Someone commented that my platelets were so low, that it would've been more dangerous to not give platelets. "You needed platelets," he stated as a matter-of-fact. Maybe I did need the platelets, but did you know you were giving me Rh-negative platelets? Is something wrong with the process?! Shouldn't I have been informed before it happened? It was too much. I had no strength to argue, or to even, I think, articulate my concerns effectively. I was too weak, and too sleep-deprived. I submitted to the rhoGAM shot. The shot itself was no big deal--my issue was with the lack of information about the platelets. I'm not sure I got my point across. The doctors filtered out of my room--all except one.
The pharmacy specialist held back. He explained that NIH has a world-class blood bank, and even they run low on Rh-negative platelets. He went on to inform me that Rh-positive platelets are often given to Rh-negative patients, to no ill-effect. "Red cells are found in platelets, but in such low numbers that they most-often do no harm." I mentioned that I had already had two infusions, and they spoke of a third one... "Not to worry," he assured me.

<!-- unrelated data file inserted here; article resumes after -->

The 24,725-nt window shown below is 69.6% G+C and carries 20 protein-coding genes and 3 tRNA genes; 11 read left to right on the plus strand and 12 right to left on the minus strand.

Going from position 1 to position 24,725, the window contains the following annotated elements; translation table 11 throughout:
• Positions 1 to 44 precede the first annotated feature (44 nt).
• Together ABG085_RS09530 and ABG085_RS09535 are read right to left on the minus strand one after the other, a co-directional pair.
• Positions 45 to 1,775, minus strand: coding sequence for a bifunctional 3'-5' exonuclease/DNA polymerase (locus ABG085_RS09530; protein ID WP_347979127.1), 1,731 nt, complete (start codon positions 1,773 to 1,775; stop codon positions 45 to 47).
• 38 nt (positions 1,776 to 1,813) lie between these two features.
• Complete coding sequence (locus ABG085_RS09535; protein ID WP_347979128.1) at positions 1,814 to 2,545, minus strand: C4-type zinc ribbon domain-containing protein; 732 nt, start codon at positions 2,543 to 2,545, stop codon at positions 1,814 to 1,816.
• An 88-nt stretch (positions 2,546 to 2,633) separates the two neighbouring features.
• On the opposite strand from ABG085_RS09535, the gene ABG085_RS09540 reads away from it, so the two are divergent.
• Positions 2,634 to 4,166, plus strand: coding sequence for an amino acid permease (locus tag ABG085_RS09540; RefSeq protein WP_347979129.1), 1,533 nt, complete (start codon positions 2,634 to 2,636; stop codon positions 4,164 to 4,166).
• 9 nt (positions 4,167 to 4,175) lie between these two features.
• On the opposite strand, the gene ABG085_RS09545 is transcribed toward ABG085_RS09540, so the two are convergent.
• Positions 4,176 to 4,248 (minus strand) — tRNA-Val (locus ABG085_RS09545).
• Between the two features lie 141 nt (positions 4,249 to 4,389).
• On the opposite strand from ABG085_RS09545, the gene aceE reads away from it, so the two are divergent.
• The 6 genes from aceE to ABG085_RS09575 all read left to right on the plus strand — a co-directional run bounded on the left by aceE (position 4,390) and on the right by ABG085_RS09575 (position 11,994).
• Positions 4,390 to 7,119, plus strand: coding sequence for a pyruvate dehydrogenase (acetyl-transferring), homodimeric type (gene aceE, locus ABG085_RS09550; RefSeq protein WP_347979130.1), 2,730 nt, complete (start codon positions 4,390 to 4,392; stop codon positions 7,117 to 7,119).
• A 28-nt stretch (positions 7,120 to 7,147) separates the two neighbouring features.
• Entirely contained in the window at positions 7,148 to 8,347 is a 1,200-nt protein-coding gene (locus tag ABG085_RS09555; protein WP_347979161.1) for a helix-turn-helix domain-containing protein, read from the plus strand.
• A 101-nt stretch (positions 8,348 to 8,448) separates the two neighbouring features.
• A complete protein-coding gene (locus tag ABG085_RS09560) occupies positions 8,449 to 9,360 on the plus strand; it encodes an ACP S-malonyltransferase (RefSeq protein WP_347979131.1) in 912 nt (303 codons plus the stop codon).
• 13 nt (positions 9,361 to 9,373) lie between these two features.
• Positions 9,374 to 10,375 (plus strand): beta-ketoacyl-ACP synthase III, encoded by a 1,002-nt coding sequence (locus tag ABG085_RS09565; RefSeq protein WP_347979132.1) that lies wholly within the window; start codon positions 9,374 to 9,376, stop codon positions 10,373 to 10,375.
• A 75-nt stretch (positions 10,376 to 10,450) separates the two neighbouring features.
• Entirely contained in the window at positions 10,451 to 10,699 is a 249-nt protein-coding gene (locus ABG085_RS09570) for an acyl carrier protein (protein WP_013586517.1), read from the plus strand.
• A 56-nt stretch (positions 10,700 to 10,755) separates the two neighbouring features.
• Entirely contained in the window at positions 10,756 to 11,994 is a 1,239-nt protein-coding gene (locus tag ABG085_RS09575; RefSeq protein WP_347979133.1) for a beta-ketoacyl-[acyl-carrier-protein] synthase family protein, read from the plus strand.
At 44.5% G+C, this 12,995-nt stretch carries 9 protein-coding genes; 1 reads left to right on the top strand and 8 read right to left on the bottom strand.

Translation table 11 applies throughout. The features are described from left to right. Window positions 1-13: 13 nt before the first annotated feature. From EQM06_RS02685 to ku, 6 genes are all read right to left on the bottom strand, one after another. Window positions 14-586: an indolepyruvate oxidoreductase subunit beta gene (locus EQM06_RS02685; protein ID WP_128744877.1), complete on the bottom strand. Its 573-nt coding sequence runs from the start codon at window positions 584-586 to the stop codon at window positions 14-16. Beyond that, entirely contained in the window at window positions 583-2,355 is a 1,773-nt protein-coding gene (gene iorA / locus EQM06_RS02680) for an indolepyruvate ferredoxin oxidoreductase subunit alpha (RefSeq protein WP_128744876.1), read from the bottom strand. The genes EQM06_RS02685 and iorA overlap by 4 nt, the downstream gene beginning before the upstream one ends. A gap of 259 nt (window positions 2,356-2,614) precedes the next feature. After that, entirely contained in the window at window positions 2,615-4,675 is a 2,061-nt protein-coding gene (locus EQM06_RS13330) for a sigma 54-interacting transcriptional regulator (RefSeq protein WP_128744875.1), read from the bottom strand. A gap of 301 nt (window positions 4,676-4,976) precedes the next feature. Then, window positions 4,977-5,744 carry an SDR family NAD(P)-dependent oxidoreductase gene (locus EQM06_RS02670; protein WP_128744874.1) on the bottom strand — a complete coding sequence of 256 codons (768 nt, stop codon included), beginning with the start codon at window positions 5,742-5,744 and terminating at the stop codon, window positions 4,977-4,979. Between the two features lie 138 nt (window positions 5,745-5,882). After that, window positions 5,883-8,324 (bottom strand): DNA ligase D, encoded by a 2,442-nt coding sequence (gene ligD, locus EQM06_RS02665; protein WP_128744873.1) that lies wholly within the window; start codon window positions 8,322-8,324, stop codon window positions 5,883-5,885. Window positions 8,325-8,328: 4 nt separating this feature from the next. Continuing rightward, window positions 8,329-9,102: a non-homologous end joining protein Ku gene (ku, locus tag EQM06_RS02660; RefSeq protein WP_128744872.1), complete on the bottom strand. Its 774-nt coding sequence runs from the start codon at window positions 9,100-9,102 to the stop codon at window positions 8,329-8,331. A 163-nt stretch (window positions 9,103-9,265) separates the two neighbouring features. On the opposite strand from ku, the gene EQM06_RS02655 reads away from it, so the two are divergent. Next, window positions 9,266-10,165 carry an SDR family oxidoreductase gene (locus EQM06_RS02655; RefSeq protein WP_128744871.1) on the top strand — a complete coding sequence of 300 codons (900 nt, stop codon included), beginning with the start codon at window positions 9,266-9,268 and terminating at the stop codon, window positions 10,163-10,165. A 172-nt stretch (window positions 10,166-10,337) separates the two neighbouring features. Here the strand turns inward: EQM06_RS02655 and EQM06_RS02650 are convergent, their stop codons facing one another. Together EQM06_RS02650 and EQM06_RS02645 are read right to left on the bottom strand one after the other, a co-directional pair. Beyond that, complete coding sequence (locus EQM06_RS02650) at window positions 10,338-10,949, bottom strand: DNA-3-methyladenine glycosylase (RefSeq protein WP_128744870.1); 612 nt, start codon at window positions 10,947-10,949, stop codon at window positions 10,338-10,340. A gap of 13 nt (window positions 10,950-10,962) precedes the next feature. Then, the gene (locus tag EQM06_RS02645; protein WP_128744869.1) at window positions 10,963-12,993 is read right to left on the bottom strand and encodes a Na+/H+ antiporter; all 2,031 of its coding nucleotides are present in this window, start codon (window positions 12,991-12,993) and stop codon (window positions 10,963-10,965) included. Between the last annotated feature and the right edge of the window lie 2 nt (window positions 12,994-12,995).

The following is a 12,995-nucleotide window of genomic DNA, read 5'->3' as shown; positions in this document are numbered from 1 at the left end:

I wanted to believe him. I needed more advice. He told me his name, and said he'd be happy to discuss any concerns or questions "any time". He was friendly, and confident. He seemed to believe what he was telling me, but I was not so sure.
As soon as he left, I texted my friend-doctor back at home. His comments confirmed what the pharmacy tech had said. It wasn't enough. I next contacted an online friend who trains nurses about all things Blood. She, like my other friend, assured me that I need not be overly concerned.
I was still terribly homesick. A friend texted, "How are you?" and I texted back something like, "Very rough day, please pray." A few minutes later, something happened that would change everything.